If anyone ever cared to ask me what is the most common question asked of you during a day I would have to say that it is; What's for Dinner? I am so accustomed to it by now that it does not phase me in the least. In fact, even when I do not know what is for dinner, even if I have not given it the slightest thought I will, as I respond, conjure up, on the spot, a fantastic sounding meal based on the ingredients available in the fridge at that given time and of course have to end up making it. Take today for example. I was asked; what's for dinner on two occasions. My response from the top of my head was Tomates Farcies - lamb, basil, shallots, garlic, tomato pulp, thyme and a little white wine, stuffed into lightly blanched tomatoes over pasta with parmesan cheese. The reaction was as expected. Full and unadorned expectation. But I am used to this. I would not do it unless I wanted to eat it myself. So I throw all of my energy into what is on the table. I love cooking.
The chickens are thriving. And they represent a new era in this Windsong house and we are all in raptures over them because they add a new dimension to this land. The clucking and the pecking seems new and full of possibility and I dream of large brown eggs and the cakes that I will bake as a result.
Morning was special. I rose a little later than I wanted to. I had an exam and my head was teeming with facts. I came down the stairs just as my youngest son was going up. He said to me; you are going down and I am going up. I said; come back down for five minutes - talk to me. He agreed and followed me down the hall to the kitchen where I put the Bialetti on to brew. He sat at the table and we said little. I asked him about his morning. He told me. I don't recall what else we talked about, nothing in particular at all, it was just all about catching some time with him before he left me and I left him and our day became a whirl of activity, of leaving behind. Our silence was a communication of sorts.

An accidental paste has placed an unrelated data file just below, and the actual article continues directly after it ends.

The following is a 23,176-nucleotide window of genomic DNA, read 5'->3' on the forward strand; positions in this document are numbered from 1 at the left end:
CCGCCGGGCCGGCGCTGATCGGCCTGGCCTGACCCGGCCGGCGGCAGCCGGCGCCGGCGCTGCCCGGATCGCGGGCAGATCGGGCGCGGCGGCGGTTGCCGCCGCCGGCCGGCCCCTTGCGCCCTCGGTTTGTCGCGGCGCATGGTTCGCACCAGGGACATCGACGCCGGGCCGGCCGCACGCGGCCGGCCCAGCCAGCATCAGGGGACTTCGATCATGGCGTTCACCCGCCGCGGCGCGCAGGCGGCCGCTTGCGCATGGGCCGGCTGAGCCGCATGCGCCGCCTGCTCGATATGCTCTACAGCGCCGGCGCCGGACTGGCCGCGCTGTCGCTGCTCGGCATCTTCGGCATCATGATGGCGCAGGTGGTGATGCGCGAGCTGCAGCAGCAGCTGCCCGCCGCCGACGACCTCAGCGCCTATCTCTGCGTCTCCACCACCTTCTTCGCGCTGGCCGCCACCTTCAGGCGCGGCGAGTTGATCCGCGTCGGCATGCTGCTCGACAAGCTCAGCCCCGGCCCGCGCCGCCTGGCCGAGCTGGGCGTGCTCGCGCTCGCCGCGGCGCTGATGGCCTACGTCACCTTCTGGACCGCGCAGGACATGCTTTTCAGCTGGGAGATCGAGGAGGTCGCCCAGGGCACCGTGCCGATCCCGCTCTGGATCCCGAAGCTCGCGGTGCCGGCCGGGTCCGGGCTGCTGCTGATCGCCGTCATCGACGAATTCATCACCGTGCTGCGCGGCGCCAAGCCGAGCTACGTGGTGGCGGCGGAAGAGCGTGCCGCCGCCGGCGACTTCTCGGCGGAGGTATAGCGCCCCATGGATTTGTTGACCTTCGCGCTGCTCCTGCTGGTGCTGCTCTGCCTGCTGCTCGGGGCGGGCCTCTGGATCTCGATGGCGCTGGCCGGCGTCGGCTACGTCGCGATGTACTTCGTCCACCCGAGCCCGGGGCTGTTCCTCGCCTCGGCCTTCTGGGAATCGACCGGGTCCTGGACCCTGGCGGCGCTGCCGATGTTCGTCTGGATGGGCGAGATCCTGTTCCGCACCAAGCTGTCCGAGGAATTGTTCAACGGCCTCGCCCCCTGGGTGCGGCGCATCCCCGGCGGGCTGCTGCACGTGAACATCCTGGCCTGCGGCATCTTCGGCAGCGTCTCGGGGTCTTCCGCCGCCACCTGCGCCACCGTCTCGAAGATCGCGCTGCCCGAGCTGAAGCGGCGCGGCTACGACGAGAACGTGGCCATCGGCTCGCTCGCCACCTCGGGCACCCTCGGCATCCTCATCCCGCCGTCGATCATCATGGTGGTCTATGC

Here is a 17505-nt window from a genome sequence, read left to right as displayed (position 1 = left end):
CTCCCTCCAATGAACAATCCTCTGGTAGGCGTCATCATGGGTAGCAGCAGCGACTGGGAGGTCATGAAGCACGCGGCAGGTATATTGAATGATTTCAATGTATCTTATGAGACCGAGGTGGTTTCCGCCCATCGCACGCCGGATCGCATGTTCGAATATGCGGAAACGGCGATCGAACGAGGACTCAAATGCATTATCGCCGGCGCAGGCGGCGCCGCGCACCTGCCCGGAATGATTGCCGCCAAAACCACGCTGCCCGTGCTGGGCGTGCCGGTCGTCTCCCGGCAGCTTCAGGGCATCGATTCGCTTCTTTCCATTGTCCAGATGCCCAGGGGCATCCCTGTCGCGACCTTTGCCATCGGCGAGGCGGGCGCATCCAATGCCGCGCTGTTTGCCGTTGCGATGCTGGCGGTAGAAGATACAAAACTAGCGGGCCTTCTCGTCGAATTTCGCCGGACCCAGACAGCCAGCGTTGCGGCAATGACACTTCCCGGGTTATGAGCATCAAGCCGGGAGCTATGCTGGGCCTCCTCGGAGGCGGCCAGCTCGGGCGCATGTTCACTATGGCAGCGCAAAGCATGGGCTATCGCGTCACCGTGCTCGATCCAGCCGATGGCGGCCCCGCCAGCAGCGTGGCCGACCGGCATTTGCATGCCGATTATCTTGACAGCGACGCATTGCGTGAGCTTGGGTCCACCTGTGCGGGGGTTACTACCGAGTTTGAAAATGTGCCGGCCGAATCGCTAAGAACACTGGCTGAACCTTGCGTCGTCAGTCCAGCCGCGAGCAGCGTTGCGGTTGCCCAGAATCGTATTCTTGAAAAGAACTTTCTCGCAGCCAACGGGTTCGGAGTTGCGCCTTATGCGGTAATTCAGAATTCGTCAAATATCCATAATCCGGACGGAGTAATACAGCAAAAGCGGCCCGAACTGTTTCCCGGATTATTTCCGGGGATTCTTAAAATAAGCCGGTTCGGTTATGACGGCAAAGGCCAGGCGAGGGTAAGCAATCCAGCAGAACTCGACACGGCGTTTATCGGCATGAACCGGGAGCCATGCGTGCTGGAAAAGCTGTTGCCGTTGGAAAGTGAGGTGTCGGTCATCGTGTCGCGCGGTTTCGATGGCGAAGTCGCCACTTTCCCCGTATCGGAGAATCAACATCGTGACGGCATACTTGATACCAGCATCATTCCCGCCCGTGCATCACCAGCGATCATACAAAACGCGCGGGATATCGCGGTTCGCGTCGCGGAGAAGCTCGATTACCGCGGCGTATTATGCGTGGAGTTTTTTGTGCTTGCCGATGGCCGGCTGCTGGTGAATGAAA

And then we moved on but not before he asked me what's for dinner and I told him and he looked enthusiastic and all seemed well and I sat my exam and wrote until my left hand hurt and I kept thinking about the encounter on the stairs, about the going up and going down and about how wise my son was to comment, to stop me, to remind me that sometimes we need to stop and reconnect even if there is nothing much to say, if nothing only silence is to be shared.